PRESIDENT OBAMA SIGNS NAACP-SUPPORTED BILL SAVING MORE THAN 160,000 PUBLIC SCHOOL TEACHERS’ JOBS

LEGISLATION WAS SENT TO HIM ONLY AFTER THE U.S. HOUSE OF REPRESENTATIVES WAS CALLED BACK FROM ITS AUGUST RECESS

On Tuesday, August 10 2010, President Obama signed legislation into law that will create a $10 billion educational jobs fund which would, in turn, save the jobs of at least 160,000 teachers and other educators nation-wide. The NAACP had strongly supported this bill, H.R. 1586, and we had urged both the House and the Senate to pass this crucial legislation before many schools opened later this month.

It is clear that as states and local municipalities continue to grapple with the on-going effects of the recession that the federal government must provide assistance to meet basic needs. That is why the NAACP strongly and consistently supported $10 billion in federal funding to help retain education jobs. The concept of more than 160,000 teachers, and other educators nation-wide being let go this fall just as students are getting back into school would not only severely handicap the process of providing a high quality public education, but it is also morally wrong.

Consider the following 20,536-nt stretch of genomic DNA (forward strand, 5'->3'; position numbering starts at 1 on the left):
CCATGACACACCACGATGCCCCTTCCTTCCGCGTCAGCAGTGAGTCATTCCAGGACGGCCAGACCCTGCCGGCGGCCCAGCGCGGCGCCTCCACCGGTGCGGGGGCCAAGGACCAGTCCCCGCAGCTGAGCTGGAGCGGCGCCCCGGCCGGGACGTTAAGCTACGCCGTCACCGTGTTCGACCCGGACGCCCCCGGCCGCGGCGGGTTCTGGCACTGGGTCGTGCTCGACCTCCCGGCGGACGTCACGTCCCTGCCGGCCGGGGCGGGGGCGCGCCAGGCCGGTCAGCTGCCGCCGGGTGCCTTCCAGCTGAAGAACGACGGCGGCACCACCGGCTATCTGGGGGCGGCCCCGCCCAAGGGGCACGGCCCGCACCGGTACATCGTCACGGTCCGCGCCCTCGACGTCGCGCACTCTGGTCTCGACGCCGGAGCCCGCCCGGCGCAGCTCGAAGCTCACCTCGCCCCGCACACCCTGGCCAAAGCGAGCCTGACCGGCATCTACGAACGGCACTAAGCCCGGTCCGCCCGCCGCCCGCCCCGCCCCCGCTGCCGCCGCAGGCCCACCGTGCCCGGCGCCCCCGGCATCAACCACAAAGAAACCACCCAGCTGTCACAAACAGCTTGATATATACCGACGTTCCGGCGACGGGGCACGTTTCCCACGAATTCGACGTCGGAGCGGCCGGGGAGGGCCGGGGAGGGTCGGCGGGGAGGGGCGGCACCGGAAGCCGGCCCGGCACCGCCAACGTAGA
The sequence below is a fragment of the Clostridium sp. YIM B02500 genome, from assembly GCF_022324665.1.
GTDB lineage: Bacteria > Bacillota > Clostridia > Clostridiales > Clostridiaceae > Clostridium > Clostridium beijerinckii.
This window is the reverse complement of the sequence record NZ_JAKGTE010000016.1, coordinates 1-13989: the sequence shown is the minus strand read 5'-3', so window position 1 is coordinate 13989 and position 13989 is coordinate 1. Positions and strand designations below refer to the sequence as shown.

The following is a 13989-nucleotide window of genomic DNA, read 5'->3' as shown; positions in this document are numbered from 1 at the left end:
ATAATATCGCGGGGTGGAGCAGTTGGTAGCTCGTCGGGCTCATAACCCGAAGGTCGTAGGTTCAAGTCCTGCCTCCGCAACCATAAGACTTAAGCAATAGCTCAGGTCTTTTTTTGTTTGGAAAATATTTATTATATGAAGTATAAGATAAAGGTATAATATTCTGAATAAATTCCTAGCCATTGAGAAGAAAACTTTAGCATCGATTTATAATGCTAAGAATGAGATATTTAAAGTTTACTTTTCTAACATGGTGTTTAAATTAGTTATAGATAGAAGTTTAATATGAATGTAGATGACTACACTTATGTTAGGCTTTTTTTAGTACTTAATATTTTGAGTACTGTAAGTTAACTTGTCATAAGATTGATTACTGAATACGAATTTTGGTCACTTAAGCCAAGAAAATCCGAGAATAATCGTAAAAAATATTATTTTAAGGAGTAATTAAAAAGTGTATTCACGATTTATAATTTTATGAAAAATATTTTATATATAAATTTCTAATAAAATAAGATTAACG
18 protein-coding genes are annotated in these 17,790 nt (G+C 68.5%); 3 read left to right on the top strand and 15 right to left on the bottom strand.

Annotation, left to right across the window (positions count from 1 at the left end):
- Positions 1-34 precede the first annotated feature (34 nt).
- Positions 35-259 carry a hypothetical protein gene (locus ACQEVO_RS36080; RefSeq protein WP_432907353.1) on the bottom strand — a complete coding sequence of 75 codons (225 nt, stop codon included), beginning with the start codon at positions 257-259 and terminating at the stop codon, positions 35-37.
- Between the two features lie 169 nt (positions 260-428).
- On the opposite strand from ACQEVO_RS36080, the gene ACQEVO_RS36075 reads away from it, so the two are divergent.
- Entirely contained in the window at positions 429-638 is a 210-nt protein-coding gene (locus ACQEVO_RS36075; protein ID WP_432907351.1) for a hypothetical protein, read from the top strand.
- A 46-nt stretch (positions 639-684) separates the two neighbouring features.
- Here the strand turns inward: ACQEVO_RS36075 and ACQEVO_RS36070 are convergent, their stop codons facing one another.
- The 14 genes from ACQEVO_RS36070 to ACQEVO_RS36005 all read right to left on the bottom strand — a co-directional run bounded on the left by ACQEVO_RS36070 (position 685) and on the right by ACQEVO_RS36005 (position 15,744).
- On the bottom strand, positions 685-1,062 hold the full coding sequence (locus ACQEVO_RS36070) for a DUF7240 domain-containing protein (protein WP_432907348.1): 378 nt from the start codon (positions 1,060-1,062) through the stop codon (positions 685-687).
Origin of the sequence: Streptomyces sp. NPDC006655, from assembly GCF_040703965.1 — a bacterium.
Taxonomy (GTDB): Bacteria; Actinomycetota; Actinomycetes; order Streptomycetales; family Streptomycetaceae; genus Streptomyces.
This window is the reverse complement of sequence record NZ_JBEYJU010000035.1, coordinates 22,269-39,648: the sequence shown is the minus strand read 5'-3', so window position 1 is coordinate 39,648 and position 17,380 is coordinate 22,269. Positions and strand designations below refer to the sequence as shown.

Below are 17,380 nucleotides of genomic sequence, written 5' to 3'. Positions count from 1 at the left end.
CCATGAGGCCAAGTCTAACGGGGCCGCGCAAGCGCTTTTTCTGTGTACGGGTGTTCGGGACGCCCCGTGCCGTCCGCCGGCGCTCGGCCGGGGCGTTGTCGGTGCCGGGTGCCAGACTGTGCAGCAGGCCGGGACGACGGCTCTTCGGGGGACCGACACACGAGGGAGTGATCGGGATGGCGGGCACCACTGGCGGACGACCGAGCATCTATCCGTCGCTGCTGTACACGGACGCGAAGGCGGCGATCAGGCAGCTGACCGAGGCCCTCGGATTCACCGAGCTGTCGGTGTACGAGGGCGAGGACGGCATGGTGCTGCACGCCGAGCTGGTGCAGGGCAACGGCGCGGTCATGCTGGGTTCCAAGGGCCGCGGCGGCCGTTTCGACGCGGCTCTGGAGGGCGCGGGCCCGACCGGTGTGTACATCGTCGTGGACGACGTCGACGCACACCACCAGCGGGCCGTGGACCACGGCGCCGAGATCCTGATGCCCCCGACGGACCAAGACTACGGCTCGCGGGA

Had this legislation not passed when it did, and as a result of local governments being forced to drastically cut their budgets, we have heard threats of teacher layoffs, cuts to after-school programs, increases in class sizes and, in a few cases, plans to shorten the school week from five days to four. Our public schools are at a critical juncture, and we need to enthusiastically provide them with the support necessary to move forward.

Thus the NAACP was pleased when the Senate passed this legislation just before leaving Washington until Labor Day on August 5, 2010 by a vote of 61 to 39. The House of Representatives, which had already passed its version of the same funding and then adjourned for its summer recess, was then called back into a special session and passed the Senate bill on August 10, 2010 by a vote of 247 to 161. The bill was then sent to the President, who signed it later that same day.

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